Vietnamese-Americans in Orange County and UC Irvine today launched a fundraising effort for a professional to staff the university library’s Southeast Asian Archive. The archive houses documents and photos that tell the stories of one of the county’s major immigrant populations.
The Southeast Asian Archive is packed with books, journals, photos and even paintings from people who spent time in refugee camps as they made their way to the United States after the end of the Vietnam War in 1975. They include people from Vietnam, Cambodia and Laos.
But there is no archivist to manage the collection and catalog new donations. So UC Irvine and the Vietnamese American Community Ambassadors – or VACA - are teaming up to raise 50-thousand dollars and hire an archivist.
"The Southeast Asian Archives really is a gem that we have. You know, it’s unique. There’s no other university or library that has a collection that we have," says Daniel Do-Khanh of VACA. "And I think that over the years, the collection has grown and it’s strong, but there are realities, which is the budget, staffing. How do we grow this collection? How do we maintain it first and how do we grow it? And so this is a very important juncture for us."
So far, VACA has raised about half of its $25,000 dollar commitment. UCI plans to match that.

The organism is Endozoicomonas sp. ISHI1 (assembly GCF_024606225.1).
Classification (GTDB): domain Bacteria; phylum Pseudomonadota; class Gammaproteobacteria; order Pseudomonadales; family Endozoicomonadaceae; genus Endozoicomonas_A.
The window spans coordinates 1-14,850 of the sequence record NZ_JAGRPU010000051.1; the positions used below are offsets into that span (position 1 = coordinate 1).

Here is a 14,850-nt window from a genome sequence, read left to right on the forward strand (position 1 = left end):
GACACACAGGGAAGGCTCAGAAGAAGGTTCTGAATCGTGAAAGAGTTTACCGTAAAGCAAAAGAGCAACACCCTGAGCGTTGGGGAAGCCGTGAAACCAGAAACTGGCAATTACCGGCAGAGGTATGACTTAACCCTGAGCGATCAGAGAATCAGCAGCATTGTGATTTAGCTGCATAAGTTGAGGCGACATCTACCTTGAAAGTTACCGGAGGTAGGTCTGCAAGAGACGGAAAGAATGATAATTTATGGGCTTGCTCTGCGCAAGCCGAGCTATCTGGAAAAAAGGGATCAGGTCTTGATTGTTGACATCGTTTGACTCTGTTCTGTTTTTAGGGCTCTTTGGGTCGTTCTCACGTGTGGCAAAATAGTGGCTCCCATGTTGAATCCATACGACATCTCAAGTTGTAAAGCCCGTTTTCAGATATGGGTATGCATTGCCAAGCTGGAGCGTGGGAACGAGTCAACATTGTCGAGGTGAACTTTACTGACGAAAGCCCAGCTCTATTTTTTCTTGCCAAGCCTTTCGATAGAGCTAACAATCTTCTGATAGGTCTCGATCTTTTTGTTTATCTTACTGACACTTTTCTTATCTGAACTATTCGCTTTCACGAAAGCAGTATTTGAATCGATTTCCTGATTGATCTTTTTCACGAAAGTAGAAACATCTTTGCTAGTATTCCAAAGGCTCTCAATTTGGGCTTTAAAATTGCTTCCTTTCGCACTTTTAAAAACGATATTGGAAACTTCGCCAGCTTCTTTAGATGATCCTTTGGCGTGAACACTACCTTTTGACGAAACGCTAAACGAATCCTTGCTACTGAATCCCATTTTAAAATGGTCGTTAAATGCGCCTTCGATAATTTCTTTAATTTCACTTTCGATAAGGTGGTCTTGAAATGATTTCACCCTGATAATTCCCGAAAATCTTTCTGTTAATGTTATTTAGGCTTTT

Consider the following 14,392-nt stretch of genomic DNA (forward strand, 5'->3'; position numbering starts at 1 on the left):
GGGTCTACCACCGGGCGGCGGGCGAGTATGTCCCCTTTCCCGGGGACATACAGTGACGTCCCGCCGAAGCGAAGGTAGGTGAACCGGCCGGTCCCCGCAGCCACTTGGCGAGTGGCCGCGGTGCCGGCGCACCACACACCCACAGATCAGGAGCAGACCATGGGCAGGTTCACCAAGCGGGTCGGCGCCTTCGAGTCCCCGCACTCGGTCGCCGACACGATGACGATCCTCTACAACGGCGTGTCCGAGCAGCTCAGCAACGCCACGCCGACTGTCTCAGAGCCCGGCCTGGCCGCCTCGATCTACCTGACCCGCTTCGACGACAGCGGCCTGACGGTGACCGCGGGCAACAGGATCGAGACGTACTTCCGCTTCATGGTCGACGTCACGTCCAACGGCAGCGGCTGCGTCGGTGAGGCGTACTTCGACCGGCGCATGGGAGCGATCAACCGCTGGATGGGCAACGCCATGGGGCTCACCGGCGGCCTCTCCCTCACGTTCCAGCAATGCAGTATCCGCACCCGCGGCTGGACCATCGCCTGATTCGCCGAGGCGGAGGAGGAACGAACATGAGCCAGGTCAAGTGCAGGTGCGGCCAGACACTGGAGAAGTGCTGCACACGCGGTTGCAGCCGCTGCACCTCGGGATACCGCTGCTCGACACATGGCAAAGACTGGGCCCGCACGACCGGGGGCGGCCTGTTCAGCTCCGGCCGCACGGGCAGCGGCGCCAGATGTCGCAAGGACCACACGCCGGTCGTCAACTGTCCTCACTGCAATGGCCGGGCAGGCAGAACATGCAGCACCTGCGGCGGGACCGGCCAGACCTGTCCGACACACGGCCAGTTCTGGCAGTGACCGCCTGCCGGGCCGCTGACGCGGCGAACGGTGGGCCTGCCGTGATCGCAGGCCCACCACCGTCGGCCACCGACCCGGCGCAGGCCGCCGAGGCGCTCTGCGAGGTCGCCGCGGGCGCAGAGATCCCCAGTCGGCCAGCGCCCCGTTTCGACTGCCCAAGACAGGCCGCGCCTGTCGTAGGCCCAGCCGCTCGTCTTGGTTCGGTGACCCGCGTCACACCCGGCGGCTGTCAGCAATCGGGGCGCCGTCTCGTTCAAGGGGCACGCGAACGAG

UCI Chancellor Michael Drake, who was on hand to kick off the archivist effort by signing a memo of understanding with VACA, says UCI's portion of the funding comes from a particular part of the university's budget.
In our overall budget, we have some discretionary money that we use to support those areas on campus that are most needy. And this is a particularly important strategic enterprise for us," Drake says.
Drake points out that UCI's $25,000 for this endeavor is a "very small part" of the campus' budget.
Drake says preserving the history of the area's Southeast Asian community is extremely important, especially the dozens of paintings and drawings that are part of the collection. They were mostly drawn by refugees in refugee camps.
Art emanates from the personal and political and social circumstances of the artist. And so when you look at art that was created in times of dislocation and turmoil, you can actually read an awful lot into the painting," Drake says. "You know the old adage that a picture is worth a thousand words? I think that's really evident in these paintings -- that you can really get in touch with the time that they came from."
Do-Khanh calls hiring an archivist for the collection a "first step."